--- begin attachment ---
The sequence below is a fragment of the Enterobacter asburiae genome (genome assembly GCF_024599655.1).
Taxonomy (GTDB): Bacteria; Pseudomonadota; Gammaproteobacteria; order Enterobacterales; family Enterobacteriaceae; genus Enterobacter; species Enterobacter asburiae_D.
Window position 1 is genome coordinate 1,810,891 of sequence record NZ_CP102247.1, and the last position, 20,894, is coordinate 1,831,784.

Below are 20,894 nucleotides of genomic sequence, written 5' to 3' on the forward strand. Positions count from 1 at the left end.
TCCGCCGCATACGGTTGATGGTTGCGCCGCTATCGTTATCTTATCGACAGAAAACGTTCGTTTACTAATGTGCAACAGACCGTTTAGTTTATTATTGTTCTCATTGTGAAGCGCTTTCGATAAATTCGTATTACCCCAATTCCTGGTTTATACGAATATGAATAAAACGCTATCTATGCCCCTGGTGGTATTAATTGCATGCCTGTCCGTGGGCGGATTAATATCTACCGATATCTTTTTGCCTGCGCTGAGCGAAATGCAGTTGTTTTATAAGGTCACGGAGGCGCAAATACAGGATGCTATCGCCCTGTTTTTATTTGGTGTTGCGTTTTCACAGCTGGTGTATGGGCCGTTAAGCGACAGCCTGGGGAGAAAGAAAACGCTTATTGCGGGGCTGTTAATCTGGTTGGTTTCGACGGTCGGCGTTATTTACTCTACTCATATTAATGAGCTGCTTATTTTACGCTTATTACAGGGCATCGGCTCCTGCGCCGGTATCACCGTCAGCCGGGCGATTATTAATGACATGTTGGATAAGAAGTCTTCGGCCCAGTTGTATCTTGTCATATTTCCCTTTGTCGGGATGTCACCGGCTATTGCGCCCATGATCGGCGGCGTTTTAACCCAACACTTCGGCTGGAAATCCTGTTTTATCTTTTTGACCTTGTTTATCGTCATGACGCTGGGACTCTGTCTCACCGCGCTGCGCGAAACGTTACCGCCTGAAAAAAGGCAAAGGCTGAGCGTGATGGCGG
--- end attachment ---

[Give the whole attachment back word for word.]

The sequence below is a fragment of the Enterobacter asburiae genome (genome assembly GCF_024599655.1).
Taxonomy (GTDB): Bacteria; Pseudomonadota; Gammaproteobacteria; order Enterobacterales; family Enterobacteriaceae; genus Enterobacter; species Enterobacter asburiae_D.
Window position 1 is genome coordinate 1,810,891 of sequence record NZ_CP102247.1, and the last position, 20,894, is coordinate 1,831,784.

Below are 20,894 nucleotides of genomic sequence, written 5' to 3' on the forward strand. Positions count from 1 at the left end.
TCCGCCGCATACGGTTGATGGTTGCGCCGCTATCGTTATCTTATCGACAGAAAACGTTCGTTTACTAATGTGCAACAGACCGTTTAGTTTATTATTGTTCTCATTGTGAAGCGCTTTCGATAAATTCGTATTACCCCAATTCCTGGTTTATACGAATATGAATAAAACGCTATCTATGCCCCTGGTGGTATTAATTGCATGCCTGTCCGTGGGCGGATTAATATCTACCGATATCTTTTTGCCTGCGCTGAGCGAAATGCAGTTGTTTTATAAGGTCACGGAGGCGCAAATACAGGATGCTATCGCCCTGTTTTTATTTGGTGTTGCGTTTTCACAGCTGGTGTATGGGCCGTTAAGCGACAGCCTGGGGAGAAAGAAAACGCTTATTGCGGGGCTGTTAATCTGGTTGGTTTCGACGGTCGGCGTTATTTACTCTACTCATATTAATGAGCTGCTTATTTTACGCTTATTACAGGGCATCGGCTCCTGCGCCGGTATCACCGTCAGCCGGGCGATTATTAATGACATGTTGGATAAGAAGTCTTCGGCCCAGTTGTATCTTGTCATATTTCCCTTTGTCGGGATGTCACCGGCTATTGCGCCCATGATCGGCGGCGTTTTAACCCAACACTTCGGCTGGAAATCCTGTTTTATCTTTTTGACCTTGTTTATCGTCATGACGCTGGGACTCTGTCTCACCGCGCTGCGCGAAACGTTACCGCCTGAAAAAAGGCAAAGGCTGAGCGTGATGGCGG